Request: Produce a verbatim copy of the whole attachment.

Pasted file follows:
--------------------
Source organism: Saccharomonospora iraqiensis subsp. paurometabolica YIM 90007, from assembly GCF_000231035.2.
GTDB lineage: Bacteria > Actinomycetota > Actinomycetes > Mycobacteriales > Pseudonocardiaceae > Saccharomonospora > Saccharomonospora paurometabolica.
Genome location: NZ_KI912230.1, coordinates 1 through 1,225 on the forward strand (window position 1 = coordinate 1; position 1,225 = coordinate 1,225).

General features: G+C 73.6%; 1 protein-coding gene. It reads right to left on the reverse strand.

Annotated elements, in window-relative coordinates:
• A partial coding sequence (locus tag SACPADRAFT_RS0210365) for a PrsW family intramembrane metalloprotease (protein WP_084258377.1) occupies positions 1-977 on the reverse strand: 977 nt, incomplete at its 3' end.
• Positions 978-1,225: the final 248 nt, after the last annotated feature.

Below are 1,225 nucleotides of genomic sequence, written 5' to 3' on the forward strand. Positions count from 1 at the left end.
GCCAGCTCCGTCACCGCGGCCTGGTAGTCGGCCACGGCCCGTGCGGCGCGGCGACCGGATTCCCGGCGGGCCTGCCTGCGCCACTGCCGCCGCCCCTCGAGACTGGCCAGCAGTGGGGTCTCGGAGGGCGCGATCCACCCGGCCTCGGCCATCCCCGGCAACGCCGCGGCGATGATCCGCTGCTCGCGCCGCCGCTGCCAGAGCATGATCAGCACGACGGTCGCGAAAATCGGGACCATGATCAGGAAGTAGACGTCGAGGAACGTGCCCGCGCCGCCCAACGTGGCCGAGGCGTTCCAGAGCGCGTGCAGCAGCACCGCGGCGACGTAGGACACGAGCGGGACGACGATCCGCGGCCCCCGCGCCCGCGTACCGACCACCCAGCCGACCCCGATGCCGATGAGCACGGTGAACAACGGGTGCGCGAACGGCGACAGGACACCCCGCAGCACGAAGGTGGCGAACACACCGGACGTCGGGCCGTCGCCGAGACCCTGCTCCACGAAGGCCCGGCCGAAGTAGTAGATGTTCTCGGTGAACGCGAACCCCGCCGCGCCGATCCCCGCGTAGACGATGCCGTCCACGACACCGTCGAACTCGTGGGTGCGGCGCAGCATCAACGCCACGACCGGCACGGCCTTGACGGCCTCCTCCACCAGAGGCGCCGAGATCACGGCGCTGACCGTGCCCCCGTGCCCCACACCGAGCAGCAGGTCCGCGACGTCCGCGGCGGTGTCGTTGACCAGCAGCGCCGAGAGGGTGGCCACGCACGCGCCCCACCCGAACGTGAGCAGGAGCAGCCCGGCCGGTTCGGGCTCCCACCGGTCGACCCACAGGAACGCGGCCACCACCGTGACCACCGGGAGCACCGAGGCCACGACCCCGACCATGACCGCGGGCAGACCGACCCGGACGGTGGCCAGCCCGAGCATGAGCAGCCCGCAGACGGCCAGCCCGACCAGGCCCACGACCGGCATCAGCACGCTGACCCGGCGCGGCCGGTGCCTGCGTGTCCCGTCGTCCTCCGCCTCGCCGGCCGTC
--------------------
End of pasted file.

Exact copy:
Source organism: Saccharomonospora iraqiensis subsp. paurometabolica YIM 90007, from assembly GCF_000231035.2.
GTDB lineage: Bacteria > Actinomycetota > Actinomycetes > Mycobacteriales > Pseudonocardiaceae > Saccharomonospora > Saccharomonospora paurometabolica.
Genome location: NZ_KI912230.1, coordinates 1 through 1,225 on the forward strand (window position 1 = coordinate 1; position 1,225 = coordinate 1,225).

General features: G+C 73.6%; 1 protein-coding gene. It reads right to left on the reverse strand.

Annotated elements, in window-relative coordinates:
• A partial coding sequence (locus tag SACPADRAFT_RS0210365) for a PrsW family intramembrane metalloprotease (protein WP_084258377.1) occupies positions 1-977 on the reverse strand: 977 nt, incomplete at its 3' end.
• Positions 978-1,225: the final 248 nt, after the last annotated feature.

Below are 1,225 nucleotides of genomic sequence, written 5' to 3' on the forward strand. Positions count from 1 at the left end.
GCCAGCTCCGTCACCGCGGCCTGGTAGTCGGCCACGGCCCGTGCGGCGCGGCGACCGGATTCCCGGCGGGCCTGCCTGCGCCACTGCCGCCGCCCCTCGAGACTGGCCAGCAGTGGGGTCTCGGAGGGCGCGATCCACCCGGCCTCGGCCATCCCCGGCAACGCCGCGGCGATGATCCGCTGCTCGCGCCGCCGCTGCCAGAGCATGATCAGCACGACGGTCGCGAAAATCGGGACCATGATCAGGAAGTAGACGTCGAGGAACGTGCCCGCGCCGCCCAACGTGGCCGAGGCGTTCCAGAGCGCGTGCAGCAGCACCGCGGCGACGTAGGACACGAGCGGGACGACGATCCGCGGCCCCCGCGCCCGCGTACCGACCACCCAGCCGACCCCGATGCCGATGAGCACGGTGAACAACGGGTGCGCGAACGGCGACAGGACACCCCGCAGCACGAAGGTGGCGAACACACCGGACGTCGGGCCGTCGCCGAGACCCTGCTCCACGAAGGCCCGGCCGAAGTAGTAGATGTTCTCGGTGAACGCGAACCCCGCCGCGCCGATCCCCGCGTAGACGATGCCGTCCACGACACCGTCGAACTCGTGGGTGCGGCGCAGCATCAACGCCACGACCGGCACGGCCTTGACGGCCTCCTCCACCAGAGGCGCCGAGATCACGGCGCTGACCGTGCCCCCGTGCCCCACACCGAGCAGCAGGTCCGCGACGTCCGCGGCGGTGTCGTTGACCAGCAGCGCCGAGAGGGTGGCCACGCACGCGCCCCACCCGAACGTGAGCAGGAGCAGCCCGGCCGGTTCGGGCTCCCACCGGTCGACCCACAGGAACGCGGCCACCACCGTGACCACCGGGAGCACCGAGGCCACGACCCCGACCATGACCGCGGGCAGACCGACCCGGACGGTGGCCAGCCCGAGCATGAGCAGCCCGCAGACGGCCAGCCCGACCAGGCCCACGACCGGCATCAGCACGCTGACCCGGCGCGGCCGGTGCCTGCGTGTCCCGTCGTCCTCCGCCTCGCCGGCCGTC